Following in Tesla Motors’s footsteps, BMW is also planning to enter the energy storage business. The German car maker recently unveiled that both new and used i3 battery packs can be repurposed as home energy-storage devices.
BMW presented the new energy storage system at this year’s Electric Vehicle Symposium & Exhibition 29 in Canada. The system was a joint project of BMW and Beck Automation.
Any type of battery from BMW’s i3 electric vehicles can be turned into energy-storage devices for residential use. Even batteries that are too worn out to be used in an electric vehicles can be given a “second life,” the German car maker said.
The auto maker explained that batteries unfit to power a car still have enough energy-storage capacity to be used in people’s homes.
BMW has been working on the system since 2013 when it developed a “micro-grid” system with help from a research team at the University of San Diego. A year later, BMW tried to use the batteries to grant more stability to power grids.
But BMW is not the only car maker to give a “second life” to its cars’ used batteries. GM, Nisan, and several others are running similar projects. The Japanese car maker Toyota even equipped Yellowstone Park with several used battery pack from its Camry hybrids.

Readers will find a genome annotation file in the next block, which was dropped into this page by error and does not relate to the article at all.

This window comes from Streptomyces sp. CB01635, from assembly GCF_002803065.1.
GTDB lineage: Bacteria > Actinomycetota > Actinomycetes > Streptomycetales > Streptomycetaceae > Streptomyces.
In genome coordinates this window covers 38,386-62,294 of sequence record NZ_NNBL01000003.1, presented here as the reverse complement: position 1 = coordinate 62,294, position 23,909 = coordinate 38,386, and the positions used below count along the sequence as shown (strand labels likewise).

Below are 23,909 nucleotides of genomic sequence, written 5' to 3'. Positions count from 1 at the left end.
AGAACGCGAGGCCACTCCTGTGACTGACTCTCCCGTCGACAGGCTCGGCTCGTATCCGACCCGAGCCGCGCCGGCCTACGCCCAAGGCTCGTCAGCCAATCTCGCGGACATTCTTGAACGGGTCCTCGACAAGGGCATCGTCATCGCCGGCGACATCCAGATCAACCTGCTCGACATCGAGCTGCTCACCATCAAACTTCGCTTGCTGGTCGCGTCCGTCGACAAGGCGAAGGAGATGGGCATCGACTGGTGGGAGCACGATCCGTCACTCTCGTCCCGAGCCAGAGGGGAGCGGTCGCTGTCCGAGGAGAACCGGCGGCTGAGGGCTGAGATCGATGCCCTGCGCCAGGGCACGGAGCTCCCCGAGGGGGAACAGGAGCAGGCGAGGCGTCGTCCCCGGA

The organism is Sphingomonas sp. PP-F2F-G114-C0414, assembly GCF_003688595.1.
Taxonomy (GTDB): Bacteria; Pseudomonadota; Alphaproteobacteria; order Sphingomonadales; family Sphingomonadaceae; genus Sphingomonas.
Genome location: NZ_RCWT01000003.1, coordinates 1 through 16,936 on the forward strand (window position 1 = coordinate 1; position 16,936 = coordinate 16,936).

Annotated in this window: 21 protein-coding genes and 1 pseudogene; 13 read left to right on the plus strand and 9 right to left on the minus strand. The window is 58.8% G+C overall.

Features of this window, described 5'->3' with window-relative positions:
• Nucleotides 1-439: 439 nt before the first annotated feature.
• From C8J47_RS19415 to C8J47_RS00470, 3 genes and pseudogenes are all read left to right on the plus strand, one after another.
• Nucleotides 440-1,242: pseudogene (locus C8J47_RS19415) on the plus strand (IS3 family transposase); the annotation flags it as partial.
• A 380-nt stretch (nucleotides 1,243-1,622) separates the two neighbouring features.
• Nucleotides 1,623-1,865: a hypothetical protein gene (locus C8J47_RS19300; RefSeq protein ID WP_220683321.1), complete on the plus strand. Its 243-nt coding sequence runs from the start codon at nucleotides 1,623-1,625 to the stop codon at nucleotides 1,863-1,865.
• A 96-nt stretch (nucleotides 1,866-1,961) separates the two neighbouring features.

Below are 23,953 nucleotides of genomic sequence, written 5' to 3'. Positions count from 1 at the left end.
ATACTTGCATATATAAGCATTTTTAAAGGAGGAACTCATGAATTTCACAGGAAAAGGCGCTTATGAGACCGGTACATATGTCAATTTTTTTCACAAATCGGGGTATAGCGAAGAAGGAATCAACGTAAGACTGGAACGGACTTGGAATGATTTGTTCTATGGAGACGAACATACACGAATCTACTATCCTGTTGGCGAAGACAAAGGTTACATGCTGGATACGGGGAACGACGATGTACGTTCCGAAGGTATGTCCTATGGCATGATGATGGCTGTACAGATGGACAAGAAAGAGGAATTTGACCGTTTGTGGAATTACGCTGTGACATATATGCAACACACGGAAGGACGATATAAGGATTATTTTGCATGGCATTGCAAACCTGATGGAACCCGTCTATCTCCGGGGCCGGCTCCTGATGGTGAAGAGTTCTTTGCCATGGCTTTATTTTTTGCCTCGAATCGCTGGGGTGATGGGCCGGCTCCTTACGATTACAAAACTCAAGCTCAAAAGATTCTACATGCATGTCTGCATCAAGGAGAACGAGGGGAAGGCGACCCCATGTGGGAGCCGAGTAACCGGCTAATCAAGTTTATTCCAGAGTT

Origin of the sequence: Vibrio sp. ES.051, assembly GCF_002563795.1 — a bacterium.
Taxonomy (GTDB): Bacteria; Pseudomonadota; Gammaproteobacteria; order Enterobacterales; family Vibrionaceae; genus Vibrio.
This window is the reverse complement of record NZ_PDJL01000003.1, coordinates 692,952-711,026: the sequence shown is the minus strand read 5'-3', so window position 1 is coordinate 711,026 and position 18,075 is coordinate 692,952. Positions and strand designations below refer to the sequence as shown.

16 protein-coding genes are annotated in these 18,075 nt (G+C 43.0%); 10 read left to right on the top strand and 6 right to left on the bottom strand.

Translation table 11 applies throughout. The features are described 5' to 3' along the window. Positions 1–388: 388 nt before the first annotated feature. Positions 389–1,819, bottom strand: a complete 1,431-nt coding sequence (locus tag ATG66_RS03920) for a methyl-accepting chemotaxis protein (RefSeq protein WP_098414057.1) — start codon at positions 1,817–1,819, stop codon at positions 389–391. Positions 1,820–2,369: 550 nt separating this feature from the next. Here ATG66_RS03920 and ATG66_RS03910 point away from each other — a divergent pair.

BMW’s energy-storage devices will come in two sizes: 22 kWh and 33 kWh. This is equal to the energy output of battery packs in its 2016 i3 and 2017 i3 models respectively. The automaker says that a single battery pack can cover all energy needs of an average U.S. home for up to 24 hours. In the U.S., a single household consumes on average 30 kWh per day.
The system will also make home owners less dependent on energy grids as they will be able equip their homes with batteries that store solar power for a later use. But for this purpose people will also have to have solar panels in their own backyard.
BMW said that another benefit of the system is a low carbon footprint whenever a user chooses to charge his or her electric vehicle at home since the power source 100 percent green.
Furthermore, i3 car owners could benefit even more as they will be able to turn their used batteries into energy-storage packs for their own homes.
Image Source: Wikimedia